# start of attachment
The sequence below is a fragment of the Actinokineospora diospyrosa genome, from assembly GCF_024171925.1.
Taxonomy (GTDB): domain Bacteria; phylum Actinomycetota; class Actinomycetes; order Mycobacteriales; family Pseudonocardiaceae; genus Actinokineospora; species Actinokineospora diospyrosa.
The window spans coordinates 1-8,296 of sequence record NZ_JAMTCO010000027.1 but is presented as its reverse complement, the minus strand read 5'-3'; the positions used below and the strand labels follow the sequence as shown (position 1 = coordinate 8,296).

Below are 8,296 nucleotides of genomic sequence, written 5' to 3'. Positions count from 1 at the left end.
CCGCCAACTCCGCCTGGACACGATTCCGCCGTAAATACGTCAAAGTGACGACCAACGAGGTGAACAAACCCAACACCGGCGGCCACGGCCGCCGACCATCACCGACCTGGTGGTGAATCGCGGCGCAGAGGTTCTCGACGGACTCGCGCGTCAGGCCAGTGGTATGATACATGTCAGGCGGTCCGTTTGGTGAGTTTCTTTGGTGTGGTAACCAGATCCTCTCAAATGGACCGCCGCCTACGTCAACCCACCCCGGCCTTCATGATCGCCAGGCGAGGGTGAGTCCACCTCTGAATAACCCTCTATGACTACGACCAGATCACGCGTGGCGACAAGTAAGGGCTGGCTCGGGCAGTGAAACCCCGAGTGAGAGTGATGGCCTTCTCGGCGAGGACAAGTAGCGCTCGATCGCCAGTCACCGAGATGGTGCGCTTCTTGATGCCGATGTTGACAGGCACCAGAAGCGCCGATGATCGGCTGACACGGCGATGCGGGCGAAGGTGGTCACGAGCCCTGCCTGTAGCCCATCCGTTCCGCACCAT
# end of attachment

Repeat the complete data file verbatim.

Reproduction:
The sequence below is a fragment of the Actinokineospora diospyrosa genome, from assembly GCF_024171925.1.
Taxonomy (GTDB): domain Bacteria; phylum Actinomycetota; class Actinomycetes; order Mycobacteriales; family Pseudonocardiaceae; genus Actinokineospora; species Actinokineospora diospyrosa.
The window spans coordinates 1-8,296 of sequence record NZ_JAMTCO010000027.1 but is presented as its reverse complement, the minus strand read 5'-3'; the positions used below and the strand labels follow the sequence as shown (position 1 = coordinate 8,296).

Below are 8,296 nucleotides of genomic sequence, written 5' to 3'. Positions count from 1 at the left end.
CCGCCAACTCCGCCTGGACACGATTCCGCCGTAAATACGTCAAAGTGACGACCAACGAGGTGAACAAACCCAACACCGGCGGCCACGGCCGCCGACCATCACCGACCTGGTGGTGAATCGCGGCGCAGAGGTTCTCGACGGACTCGCGCGTCAGGCCAGTGGTATGATACATGTCAGGCGGTCCGTTTGGTGAGTTTCTTTGGTGTGGTAACCAGATCCTCTCAAATGGACCGCCGCCTACGTCAACCCACCCCGGCCTTCATGATCGCCAGGCGAGGGTGAGTCCACCTCTGAATAACCCTCTATGACTACGACCAGATCACGCGTGGCGACAAGTAAGGGCTGGCTCGGGCAGTGAAACCCCGAGTGAGAGTGATGGCCTTCTCGGCGAGGACAAGTAGCGCTCGATCGCCAGTCACCGAGATGGTGCGCTTCTTGATGCCGATGTTGACAGGCACCAGAAGCGCCGATGATCGGCTGACACGGCGATGCGGGCGAAGGTGGTCACGAGCCCTGCCTGTAGCCCATCCGTTCCGCACCAT